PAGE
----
2021 First Quarter Top 5 Reads

It’s hard to believe that a quarter of the year has gone by. I’ve spent the last three months clinging to books and stories that deliver a message of hope. Stories that transport me away from my current reality and to a place that feels like a vacation. Or a new world. Or an adventure. Or an emotional journey. That’s the beauty of books; they’re able to remove you from your own headspace and let you experience something new, something different, and something unique that you can’t find anywhere else.

I hope you find at least one new favorite on this list. Keep reading. Keep hoping. Keep dreaming.

A Cuban Girl’s Guide to Tea and Tomorrow – Laura Taylor Namey

This young adult contemporary romance gave me the perfect summer vibes during a rather chilly and grey winter. Lila Reyes is nearing high school graduation when a series of events shoves her off track from her perfect post-graduation plans. She’s spent her entire life in Miami, which is warm and vibrant, and everything Lila loves. Her parents, worried about her mental health, send her to stay with family in England in the hopes the change will help Lila rest and heal. But England is cold, and grey, and the food is bland. Everything seems horrible until she meets Orion.

I loved the blending of cultures in this book. All the baking tidbits were fantastic, even if they did leave me craving amazing pastries and treats that I didn’t have on hand. The love story is sweet. The depiction of mental health is well-done and respectful. All in all, it was a delightful read that transported me away for awhile. And that’s really what I’d been after.

Fence Vol. 1 – C.S. Pacat (author), Johanna the Mad (Illustrator), Joana LaFuente (Colorist), and Jim Campbell (Letterer)

Prior to picking up Fence Volume 1, I had zero interest in fencing. And yet this graphic novel came highly recommended and was tagged as LGBT. Given the state of the world for more than a year, I’ve been consuming more graphic novels, and so I decided to give it a shot, even if fencing wasn’t really my thing.

And then I binged all four available volumes in a day and a half.

The story follows Nicholas to Kings Row private school, where he has a fencing scholarship–assuming he can make the fencing team. A team of four. He’s up against more than 20 other students looking to join the team. The characters are what pulled me into this series. They’re complex and layered. And by the end, I guess I kind of did care about fencing? Or at least so far as it further confuses and entangles the lives of the characters in Fence.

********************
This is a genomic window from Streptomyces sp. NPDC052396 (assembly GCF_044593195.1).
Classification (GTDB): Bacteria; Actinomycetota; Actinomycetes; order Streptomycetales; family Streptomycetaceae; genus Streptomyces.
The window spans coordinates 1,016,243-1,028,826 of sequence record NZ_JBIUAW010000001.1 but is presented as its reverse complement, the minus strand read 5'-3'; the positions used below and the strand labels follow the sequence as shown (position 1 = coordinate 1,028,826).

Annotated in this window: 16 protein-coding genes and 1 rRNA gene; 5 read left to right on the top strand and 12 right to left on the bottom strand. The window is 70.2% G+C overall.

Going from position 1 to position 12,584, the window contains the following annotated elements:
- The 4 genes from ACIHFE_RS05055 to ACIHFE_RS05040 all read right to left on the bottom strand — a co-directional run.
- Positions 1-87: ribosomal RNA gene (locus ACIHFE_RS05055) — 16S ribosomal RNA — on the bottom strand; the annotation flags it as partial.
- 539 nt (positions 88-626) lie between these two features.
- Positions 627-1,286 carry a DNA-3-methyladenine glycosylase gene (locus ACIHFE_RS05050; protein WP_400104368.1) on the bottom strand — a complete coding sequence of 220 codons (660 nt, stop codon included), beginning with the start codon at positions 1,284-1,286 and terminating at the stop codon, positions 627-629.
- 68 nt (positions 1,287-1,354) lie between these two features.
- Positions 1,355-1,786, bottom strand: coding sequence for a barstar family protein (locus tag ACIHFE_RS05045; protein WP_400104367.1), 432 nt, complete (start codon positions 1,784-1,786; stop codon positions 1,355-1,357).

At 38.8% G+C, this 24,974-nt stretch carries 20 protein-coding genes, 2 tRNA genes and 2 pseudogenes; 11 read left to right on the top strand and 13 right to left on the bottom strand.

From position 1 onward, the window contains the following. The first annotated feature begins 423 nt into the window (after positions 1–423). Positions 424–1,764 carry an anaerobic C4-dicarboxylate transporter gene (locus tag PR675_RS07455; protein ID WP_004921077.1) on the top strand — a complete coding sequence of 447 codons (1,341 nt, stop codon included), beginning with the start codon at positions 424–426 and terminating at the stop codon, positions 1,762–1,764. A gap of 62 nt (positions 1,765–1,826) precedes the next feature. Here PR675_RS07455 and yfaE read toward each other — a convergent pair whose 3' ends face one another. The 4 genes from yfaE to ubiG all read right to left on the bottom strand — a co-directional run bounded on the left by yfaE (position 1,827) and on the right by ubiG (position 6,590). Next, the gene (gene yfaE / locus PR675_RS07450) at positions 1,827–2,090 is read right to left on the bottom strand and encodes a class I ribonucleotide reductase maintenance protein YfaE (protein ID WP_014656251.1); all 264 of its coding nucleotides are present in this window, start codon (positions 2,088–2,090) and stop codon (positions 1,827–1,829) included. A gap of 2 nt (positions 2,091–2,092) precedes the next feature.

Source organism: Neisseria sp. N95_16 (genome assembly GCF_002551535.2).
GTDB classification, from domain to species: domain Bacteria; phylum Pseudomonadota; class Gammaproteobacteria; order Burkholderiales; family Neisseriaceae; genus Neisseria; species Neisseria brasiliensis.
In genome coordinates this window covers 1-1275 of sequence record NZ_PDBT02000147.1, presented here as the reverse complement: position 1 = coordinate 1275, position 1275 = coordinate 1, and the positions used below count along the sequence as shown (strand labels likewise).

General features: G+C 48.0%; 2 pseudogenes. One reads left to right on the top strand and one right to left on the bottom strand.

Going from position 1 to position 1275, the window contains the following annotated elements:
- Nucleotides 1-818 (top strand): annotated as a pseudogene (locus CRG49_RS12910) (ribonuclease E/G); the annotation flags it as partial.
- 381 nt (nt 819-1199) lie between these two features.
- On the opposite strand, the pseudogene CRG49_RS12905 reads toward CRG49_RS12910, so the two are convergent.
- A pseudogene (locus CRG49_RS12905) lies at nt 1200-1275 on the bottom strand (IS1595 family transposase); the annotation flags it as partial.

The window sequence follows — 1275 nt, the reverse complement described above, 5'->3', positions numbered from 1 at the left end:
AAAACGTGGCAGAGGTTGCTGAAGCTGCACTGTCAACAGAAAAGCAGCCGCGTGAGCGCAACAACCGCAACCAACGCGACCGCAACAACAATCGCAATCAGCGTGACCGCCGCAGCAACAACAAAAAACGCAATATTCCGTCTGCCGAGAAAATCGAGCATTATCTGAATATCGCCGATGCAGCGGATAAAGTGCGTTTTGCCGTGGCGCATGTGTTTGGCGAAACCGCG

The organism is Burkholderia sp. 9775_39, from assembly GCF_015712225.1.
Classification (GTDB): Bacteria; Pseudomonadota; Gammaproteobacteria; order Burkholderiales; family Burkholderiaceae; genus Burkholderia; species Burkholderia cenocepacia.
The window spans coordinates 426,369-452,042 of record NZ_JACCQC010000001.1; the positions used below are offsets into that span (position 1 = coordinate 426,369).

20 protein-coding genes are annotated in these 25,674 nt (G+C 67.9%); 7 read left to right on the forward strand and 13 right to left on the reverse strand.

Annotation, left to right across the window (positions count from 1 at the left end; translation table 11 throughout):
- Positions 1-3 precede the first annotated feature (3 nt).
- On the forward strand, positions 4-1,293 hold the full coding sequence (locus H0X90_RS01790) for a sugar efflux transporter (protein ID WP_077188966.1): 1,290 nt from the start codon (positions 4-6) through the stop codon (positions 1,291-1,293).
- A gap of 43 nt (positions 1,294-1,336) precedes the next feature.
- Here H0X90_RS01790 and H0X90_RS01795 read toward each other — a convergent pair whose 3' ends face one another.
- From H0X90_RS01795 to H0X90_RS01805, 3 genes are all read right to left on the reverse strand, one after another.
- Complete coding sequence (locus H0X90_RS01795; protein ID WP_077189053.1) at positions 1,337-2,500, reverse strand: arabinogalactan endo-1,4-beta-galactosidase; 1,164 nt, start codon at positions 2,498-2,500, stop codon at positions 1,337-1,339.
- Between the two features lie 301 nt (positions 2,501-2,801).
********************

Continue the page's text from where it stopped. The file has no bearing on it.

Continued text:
Amari and the Night Brothers – B.B. Alston

Amari’s brother went missing and the cops have written him off as a kid who found himself involved in illegal activities and isn’t likely to return home. But Amari knows her brother and knows he was doing something great with his life before he went missing, not something illegal. Still no one is taking notice. Then she finds a mysterious briefcase in her brother’s closet that leads her to the Bureau of Supernatural Affairs.

Marketed as Artemis Fowl meets Men in Black, and featuring a powerful black female protagonist on the cover, I was instantly sold on this book. Once I got my hands on a copy, I couldn’t put this book down. The characters were compelling, the plot quick and fun, and it felt like a fresh take on middle grade fantasy. I would absolutely recommend to adults as well as kids.

The Girl and the Goddess – Nikita Gill

I’ve previously read Nikita Gill’s poetry and fallen in love with her writing style. This collection is a fun exploration of form, a mix of short stories and poems that flow together and read cover-to-cover as one cohesive story. Feminist and provocative, as I’d expected.

I highly recommend this, although I will give a trigger warning for where this work touches on sexual assault.

Lightfall: The Girl & the Galdurian – Tim Probert

Looking for a delightful romp through a new fantasy land? This graphic novel has beautiful art, strange creatures, and a compelling adventure. I’ll let you discover the rest for yourself.

The Sound of Stars – Alechia Dow

Can their love of books and pop music save the world?

That tag line was written for suckers like me. Books? I LOVE BOOKS! Pop music? What era are we talking? I mean, yes, just sign me up! And this cover?!

Wasn’t hard to get me to pick up this book.

I don’t think anyone will be surprised that there’s a love story in this science fiction young adult novel after that tagline. It’s very adorable. But beyond the romance, I loved how the author took a protagonist who had pretty much given up on the idea that humanity could survive and found a way to deliver a message of hope.

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